Casadei Pushes the Wedge

The brand is projecting nearly $50 million in sales for next year, with hopes that a series of complicated silhouettes will help get it there.

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NEW YORK — Casadei is projecting nearly $50 million in sales for next year, with hopes that a series of complicated silhouettes will help get it there.

This story first appeared in the September 17, 2012 issue of WWD.  Subscribe Today.

Every season, three or four technologically advanced constructions are introduced to the lineup, Casadei creative director Cesare Casadei told WWD at the company’s showroom here while in town for New York Fashion Week. The focus was on the wedge this time around, he said, with innovations like a patchwork heel comprised of three colors of wood that were hand cut and assembled or a wedge fashioned from laser-cut plastic treated with heat and a brush to achieve the look of a cracked mirror with a mother-of-pearl effect. An “invisible” Lucite wedge is intended to give the illusion that the shoe has no heel — but the wedge isn’t continuous, with a slither of space between where the heel of the foot meets the top of the heel.


The main reason for Casadei and his wife, muse and right hand in the business Alessandra Casadei’s trip to Manhattan was to attend the Prabal Gurung show on Sept. 8, as the brand collaborated with the designer on the shoes for his spring collection. This was Casadei’s first partnership with an American-based designer, and the brand worked with Gurung on developing two silhouettes — a sandal and a pointed mesh-toe pump, both of which were inspired by Casadei’s popular Blade design. Both styles have an acetate-and-steel wedge with a degrade effect that will come in white, gray, black or red and retail between $900 and $1,000.


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Casadei attributes his family-owned company’s success to attention to detail. Revenues grew 20 percent in 2011 and he projects more than $40 million in global sales by yearend. In 2013, Casadei is hopeful that this number will again increase by 20 percent.

From 2011 through December of this year, the brand will have opened a total of 13 freestanding boutiques in places such as Casablanca, Morocco; Cannes, France; the Dubai Mall in Dubai; Rome; Sofia, Bulgaria, and Rostov, Russia in 2011; and in Russian cities Moscow, Saint Petersburg, Yekaterinburg and Kazan from March through September of this year. Currently, the brand maintains 45 doors and plans in 2013 to set up shop in Shanghai, Beijing, Kuwait, Manila and the south of France. The shoes are sold at more than 500 doors worldwide, with 25 of those in the U.S., including Barneys New York and Neiman Marcus.

The biggest market for Casadei remains Italy, and the fastest-growing regions include the Far East and Middle East. The creative director is looking to open a store here on Madison Avenue as soon as possible and to enter Brazil. The digital world is another area the brand wants to tackle, and next year it will see the launch of e-commerce at its digital flagship casadei.com.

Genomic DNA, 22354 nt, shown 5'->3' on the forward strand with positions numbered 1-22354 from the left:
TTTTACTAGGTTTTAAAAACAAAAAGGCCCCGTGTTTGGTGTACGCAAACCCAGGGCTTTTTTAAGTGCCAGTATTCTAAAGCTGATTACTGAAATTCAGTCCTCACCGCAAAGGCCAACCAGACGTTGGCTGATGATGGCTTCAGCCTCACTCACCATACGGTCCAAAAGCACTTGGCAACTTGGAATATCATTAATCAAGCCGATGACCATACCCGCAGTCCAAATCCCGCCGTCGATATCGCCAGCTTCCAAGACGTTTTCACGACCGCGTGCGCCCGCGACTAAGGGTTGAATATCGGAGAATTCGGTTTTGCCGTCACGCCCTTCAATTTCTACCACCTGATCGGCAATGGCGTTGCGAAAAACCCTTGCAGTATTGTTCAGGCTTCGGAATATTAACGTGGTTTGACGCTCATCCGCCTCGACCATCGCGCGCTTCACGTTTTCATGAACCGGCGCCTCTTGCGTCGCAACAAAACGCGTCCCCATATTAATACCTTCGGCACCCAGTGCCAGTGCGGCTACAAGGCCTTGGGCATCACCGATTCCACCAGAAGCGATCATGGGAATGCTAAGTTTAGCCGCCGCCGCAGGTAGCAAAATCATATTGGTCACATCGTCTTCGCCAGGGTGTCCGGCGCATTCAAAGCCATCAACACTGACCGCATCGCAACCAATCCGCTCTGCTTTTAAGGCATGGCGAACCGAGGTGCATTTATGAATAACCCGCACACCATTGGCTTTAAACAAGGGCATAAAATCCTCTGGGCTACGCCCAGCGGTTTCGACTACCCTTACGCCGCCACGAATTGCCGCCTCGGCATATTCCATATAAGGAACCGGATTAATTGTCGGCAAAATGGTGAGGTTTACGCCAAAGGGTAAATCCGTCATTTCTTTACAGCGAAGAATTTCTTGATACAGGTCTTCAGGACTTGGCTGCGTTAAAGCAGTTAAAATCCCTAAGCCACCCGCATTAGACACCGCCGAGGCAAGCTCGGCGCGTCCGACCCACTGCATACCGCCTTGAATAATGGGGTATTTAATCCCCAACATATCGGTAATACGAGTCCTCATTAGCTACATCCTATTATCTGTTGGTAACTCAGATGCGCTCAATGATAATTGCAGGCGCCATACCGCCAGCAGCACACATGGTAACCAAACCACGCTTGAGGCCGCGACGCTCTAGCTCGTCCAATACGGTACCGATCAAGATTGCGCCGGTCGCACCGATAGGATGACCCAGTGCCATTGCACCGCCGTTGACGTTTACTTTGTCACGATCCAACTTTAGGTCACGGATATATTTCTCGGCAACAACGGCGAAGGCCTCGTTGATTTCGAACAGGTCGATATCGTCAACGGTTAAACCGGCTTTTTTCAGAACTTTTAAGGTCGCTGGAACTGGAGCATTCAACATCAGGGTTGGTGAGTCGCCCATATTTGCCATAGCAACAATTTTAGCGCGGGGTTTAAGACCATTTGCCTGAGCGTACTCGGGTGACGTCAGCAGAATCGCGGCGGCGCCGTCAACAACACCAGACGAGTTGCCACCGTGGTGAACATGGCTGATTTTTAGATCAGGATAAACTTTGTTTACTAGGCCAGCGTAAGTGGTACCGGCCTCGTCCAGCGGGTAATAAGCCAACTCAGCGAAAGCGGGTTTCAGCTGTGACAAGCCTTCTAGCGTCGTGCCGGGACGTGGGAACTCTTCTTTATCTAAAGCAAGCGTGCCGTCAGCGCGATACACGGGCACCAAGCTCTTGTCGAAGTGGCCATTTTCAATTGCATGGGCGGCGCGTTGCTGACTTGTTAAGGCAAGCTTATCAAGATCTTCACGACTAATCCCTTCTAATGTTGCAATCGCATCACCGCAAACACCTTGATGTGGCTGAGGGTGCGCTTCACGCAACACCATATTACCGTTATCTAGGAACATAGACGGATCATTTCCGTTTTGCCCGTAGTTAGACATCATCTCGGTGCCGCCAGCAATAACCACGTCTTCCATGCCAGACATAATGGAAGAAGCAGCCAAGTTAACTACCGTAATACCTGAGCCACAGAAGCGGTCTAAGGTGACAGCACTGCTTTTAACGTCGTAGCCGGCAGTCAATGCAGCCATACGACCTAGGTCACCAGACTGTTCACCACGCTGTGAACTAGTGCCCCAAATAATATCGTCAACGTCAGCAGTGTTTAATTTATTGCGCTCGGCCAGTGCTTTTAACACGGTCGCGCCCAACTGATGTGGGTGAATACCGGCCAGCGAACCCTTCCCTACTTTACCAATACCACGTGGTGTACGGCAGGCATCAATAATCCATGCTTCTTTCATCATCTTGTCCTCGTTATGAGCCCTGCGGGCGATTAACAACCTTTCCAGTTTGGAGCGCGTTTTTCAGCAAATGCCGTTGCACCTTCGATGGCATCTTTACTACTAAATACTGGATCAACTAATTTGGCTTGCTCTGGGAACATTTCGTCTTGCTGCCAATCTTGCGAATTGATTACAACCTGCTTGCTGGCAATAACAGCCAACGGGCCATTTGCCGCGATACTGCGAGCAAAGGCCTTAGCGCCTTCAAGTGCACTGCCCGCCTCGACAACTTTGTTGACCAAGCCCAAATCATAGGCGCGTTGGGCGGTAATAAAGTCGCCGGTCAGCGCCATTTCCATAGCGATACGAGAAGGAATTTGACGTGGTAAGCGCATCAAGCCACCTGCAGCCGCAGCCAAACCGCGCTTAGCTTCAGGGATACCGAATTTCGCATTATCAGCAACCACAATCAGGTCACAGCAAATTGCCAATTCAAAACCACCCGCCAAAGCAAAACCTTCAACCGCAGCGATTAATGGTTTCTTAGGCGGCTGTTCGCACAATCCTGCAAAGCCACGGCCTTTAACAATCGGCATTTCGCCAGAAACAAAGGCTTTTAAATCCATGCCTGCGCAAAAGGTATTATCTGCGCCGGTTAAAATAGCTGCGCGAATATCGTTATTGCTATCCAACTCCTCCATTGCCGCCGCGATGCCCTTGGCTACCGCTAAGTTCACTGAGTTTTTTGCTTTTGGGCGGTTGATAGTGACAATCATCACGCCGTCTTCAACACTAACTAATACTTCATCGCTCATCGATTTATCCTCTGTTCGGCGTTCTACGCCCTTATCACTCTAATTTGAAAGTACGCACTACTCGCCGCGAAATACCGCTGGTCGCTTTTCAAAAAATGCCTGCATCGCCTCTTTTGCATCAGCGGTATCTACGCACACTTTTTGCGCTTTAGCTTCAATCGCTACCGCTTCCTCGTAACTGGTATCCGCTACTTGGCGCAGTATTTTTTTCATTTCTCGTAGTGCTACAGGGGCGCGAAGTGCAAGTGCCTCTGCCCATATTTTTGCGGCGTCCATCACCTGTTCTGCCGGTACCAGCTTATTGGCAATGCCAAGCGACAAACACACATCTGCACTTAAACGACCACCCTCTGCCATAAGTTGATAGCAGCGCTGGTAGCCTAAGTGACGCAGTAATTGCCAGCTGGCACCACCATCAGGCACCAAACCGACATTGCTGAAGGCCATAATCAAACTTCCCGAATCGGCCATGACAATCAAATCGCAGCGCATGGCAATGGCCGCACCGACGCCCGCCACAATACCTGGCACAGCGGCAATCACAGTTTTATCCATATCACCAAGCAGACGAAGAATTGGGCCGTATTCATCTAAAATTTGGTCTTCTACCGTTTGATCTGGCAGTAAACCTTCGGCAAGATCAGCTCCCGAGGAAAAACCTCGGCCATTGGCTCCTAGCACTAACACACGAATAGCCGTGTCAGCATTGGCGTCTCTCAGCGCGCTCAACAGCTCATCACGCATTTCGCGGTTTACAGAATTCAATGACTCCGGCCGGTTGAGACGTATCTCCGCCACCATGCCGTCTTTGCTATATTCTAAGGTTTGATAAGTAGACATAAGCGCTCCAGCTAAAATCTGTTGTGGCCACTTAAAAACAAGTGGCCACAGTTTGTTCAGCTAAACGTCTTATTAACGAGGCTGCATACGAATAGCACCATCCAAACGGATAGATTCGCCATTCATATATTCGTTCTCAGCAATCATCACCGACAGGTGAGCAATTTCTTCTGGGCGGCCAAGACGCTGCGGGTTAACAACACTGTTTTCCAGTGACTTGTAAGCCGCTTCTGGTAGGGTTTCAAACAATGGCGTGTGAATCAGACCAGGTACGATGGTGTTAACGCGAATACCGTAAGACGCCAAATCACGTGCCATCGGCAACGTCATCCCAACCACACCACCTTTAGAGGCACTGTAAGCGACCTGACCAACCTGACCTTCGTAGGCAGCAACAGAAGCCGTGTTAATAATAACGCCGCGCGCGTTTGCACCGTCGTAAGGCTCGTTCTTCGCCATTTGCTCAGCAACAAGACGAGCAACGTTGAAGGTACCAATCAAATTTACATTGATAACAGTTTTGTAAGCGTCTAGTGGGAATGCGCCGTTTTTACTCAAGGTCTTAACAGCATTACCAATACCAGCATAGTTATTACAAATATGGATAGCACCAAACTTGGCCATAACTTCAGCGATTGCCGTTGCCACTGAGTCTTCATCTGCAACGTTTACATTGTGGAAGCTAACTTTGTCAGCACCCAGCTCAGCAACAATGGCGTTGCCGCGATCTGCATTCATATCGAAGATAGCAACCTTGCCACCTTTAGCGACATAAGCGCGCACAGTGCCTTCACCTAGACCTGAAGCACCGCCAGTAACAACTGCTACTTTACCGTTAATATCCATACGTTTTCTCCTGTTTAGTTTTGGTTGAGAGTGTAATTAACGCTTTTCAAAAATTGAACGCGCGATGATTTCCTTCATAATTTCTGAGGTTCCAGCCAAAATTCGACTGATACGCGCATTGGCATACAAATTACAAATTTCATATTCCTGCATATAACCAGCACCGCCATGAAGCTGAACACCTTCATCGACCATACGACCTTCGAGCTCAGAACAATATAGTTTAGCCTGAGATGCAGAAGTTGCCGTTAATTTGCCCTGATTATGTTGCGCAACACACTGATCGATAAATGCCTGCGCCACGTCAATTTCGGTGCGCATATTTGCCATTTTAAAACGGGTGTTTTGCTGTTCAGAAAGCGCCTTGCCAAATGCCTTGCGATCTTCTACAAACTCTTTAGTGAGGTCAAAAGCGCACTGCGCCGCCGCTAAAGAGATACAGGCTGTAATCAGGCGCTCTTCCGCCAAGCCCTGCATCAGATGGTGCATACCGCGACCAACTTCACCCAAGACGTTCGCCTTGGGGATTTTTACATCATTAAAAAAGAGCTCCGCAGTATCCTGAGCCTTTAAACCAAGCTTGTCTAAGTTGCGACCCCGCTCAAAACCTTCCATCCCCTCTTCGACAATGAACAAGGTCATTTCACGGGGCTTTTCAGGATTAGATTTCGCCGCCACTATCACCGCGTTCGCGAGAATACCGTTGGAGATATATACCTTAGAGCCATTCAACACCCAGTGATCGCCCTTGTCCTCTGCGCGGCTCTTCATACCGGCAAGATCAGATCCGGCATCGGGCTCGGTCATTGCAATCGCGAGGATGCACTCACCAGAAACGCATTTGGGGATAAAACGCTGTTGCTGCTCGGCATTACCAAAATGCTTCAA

The brand introduced a new store concept at its Rome location in 2011, and each shop that’s opened since has implemented a series of mirrored ceilings, black lacquered glass panels covered in white leather and waxed Afromosia wood wall displays. Flagships have tobacco-colored crocodile seating.

A new branding strategy will be executed in tandem with spring 2013 deliveries early next year. The brand’s black-and-white boxes will have a shimmery, pearlized finish and an updated logo, as well as shopping bags to emphasize rebranding efforts on a consumer level.

This will culminate the brand’s four-part expansion plan that kicked off two years ago, Casadei said, which includes the continued opening of additional retail locations, renovating the showrooms in New York and Milan (the latter was completed this summer) and launching an e-commerce enabled Web site early next year.

One of the brand’s best-selling styles remains the Blade, which was introduced into the permanent collection two years ago. Casadei said it was a lengthy process trying to perfect the pointy-toe stiletto (it also comes in a wedge), which has height (115 mm), a thin heel and manages to retain a femininity that sometimes gets lost in the ether of extreme footwear.

“If women can’t walk, then women don’t need it,” said Casadei, echoing the words of his father, Quinto Casadei. The elder Casadei founded the namesake company in 1958 that at one time or another gainfully employed Manolo Blahnik, Christian Louboutin and Giuseppe Zanotti.

Cesare admitted that the first prototype of the Blade — which originally had a plastic heel — broke. That’s when he turned to steel, which he calls the defining material of the shoe. He picked up an ivory leather pump with its sleek metal appendage — set to debut at the brand’s spring 2013 presentation in Milan this week — which looks hardly sturdy enough to hold the weight of an adult female. Casadei gave surety that it does.

All footwear is produced in-house at a factory in Rimini, Italy, about 200 miles south of Venice on the Adriatic Coast, and it’s been this way since the company’s inception 54 years ago. The same woman has been responsible for sample production — by hand — since the late Sixties. The brand also employs four women specifically tasked to embroider and embellish each pair of shoes, when the style calls for it.

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